Personal pension advice criticised by Consumer Focus

FT and pen
Image caption Sales seem to be influenced even more than before by the commission advisers earn

People who want to set up personal pension plans are at risk of bad advice and paying high levels of hidden commission, says Consumer Focus.

The government body has drawn the conclusion after investigating the way personal pensions are sold.

It found examples of people being badly advised to switch their pensions to policies charging high commission.

It estimates that on-going fees to advisers, called trail commissions, are now costing consumers £200m year.

Consumer Focus said its enquiries revealed "serious problems" and called on the Financial Services Authority (FSA) to take action.

It used its legal powers to gather information from IFAs and pension firms, and carried out an online survey of 1,001 adults who had taken out a personal pension policy.

'Worse off'

Christine Farnish, chair of Consumer Focus, said the regulator needed to "get a grip" of these problems, which makes it "impossible for consumers to judge price, and shop around for a good deal as they would in other markets."

"Too many consumers are being persuaded to switch their pension into different pension products which may well leave them worse off," Ms Farnish said.

"Others are signing up to paying trail commission to their advisor for the life of the product - which may be decades - without receiving any tangible benefit," she added.

Consumer Focus said the payment of trail commission to independent financial advisers appeared to be increasing, in advance of it being banned under the implementation of new industry regulations in 2013, known as the Retail Distribution Review (RDR).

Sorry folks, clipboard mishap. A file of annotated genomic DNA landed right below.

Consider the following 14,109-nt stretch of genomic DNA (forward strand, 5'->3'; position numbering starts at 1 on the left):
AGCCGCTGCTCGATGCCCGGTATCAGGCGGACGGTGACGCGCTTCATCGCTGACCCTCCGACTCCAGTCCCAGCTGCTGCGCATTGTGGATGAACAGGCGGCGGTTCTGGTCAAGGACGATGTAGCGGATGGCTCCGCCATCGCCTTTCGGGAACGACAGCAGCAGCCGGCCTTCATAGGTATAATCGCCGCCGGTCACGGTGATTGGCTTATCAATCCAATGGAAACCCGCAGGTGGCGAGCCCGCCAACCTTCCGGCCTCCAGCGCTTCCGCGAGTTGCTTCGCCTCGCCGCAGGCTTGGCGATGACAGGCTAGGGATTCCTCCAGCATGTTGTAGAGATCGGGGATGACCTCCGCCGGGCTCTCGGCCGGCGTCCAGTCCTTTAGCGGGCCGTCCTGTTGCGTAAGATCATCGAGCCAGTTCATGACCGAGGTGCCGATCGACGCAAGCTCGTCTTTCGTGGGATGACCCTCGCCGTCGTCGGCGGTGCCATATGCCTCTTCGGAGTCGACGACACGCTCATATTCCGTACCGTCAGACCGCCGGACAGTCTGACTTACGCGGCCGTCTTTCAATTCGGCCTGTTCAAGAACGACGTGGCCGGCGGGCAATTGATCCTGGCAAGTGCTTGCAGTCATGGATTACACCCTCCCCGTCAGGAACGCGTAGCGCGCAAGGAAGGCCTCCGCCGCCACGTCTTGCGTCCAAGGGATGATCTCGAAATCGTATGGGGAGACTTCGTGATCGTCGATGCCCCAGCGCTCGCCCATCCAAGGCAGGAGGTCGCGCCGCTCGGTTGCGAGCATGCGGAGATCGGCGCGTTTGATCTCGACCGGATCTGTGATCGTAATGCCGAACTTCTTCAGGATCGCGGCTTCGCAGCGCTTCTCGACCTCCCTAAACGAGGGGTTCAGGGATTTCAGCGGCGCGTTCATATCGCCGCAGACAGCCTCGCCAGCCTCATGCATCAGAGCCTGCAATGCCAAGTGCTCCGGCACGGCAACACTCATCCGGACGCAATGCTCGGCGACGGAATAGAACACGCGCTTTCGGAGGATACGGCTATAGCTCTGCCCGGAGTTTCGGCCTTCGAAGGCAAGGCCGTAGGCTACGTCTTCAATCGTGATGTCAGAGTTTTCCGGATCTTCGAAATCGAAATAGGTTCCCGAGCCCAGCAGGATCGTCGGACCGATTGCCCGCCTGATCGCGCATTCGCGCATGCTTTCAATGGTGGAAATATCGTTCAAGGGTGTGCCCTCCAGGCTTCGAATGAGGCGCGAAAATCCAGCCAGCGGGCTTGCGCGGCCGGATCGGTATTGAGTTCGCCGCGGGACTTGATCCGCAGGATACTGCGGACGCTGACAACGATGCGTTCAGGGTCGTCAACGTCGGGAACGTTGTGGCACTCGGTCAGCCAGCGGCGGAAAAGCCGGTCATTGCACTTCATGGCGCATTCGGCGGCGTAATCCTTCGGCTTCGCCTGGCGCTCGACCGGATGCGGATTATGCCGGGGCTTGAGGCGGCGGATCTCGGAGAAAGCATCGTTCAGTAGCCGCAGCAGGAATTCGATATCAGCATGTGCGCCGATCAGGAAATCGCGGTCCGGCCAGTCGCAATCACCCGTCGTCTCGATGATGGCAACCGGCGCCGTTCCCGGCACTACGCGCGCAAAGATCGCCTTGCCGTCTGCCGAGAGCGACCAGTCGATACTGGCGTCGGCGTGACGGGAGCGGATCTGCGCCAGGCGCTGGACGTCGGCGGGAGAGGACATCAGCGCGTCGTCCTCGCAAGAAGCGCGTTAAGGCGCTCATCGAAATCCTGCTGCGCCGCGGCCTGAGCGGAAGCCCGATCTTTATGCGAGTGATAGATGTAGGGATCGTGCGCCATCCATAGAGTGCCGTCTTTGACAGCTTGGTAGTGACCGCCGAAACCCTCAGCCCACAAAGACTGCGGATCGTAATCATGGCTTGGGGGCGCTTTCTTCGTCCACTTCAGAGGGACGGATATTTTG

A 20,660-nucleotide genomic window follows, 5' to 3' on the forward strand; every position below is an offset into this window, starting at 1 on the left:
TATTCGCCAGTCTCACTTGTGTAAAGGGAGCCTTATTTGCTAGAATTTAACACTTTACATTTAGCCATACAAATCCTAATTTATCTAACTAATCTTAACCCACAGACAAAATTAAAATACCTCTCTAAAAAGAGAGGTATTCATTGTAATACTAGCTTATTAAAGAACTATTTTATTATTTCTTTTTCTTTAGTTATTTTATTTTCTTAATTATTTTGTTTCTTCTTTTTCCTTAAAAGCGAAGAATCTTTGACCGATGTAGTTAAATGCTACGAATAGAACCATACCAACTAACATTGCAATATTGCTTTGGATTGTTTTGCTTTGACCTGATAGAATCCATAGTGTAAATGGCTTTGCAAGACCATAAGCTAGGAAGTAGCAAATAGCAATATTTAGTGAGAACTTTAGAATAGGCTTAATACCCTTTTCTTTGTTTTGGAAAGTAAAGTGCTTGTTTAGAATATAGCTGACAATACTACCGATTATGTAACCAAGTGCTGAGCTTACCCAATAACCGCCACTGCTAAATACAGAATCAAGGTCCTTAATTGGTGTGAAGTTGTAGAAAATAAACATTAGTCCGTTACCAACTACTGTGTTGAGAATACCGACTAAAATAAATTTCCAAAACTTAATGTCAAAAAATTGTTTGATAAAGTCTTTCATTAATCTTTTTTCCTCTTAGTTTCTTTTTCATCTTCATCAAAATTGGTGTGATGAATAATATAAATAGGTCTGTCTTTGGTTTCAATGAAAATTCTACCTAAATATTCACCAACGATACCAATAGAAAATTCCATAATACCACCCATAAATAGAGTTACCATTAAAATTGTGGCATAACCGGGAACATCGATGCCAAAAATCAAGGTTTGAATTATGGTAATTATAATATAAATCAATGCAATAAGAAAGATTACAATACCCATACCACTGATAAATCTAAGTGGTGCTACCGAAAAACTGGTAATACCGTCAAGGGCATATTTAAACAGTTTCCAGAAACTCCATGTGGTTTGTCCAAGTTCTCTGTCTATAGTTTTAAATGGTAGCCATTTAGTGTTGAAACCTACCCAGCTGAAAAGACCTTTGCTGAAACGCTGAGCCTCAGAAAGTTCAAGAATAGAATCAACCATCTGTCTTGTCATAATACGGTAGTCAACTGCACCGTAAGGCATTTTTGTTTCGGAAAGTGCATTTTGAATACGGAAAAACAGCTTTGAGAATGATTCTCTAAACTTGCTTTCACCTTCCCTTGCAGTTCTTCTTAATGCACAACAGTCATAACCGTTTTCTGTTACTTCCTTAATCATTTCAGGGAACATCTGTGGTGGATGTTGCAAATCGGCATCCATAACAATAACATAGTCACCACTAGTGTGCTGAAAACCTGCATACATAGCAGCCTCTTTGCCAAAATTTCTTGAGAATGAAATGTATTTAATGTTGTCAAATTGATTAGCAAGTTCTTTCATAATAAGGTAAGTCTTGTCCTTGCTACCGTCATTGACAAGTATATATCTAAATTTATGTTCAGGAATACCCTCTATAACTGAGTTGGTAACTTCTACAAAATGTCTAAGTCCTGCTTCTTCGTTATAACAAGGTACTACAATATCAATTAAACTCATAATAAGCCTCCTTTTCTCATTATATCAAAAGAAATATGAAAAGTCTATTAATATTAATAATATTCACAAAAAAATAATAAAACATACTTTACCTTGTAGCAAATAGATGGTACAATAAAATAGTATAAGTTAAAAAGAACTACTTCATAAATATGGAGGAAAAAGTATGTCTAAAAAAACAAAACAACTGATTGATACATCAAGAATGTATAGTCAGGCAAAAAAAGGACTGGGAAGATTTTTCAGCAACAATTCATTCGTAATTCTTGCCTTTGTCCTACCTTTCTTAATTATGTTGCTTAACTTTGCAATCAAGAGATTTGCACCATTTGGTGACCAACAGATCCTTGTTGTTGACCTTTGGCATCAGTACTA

One of the aims of the RDR is to ban advisers from taking commission, to stop them making biased recommendations and sales to their clients.

The consumer body said it wanted the FSA to carry out a wide investigation of the churning of personal pensions, to stop mis-selling.

And it said the new Financial Conduct Authority (FCA), due to come into force by the end of 2012, should make sure that the sale of pension policies was on terms that were "clear and understandable" to the public.


The Financial Ombudsman Service (FOS) said last year it had received only 2,706 complaints about pensions, and only 25% had related to independent financial advisers.

But where people did complain, it was often about unnecessary advice to switch from one policy to another.

Tony Boorman, principal ombudsman at the Financial Ombudsman Service said: "Complaints about personal pensions are some of the most entrenched and complex that the Financial Ombudsman is asked to resolve."

"The financial amounts involved are often significant and the cases are commonly hard-fought by both sides," he added.

Related Internet links

The BBC is not responsible for the content of external Internet sites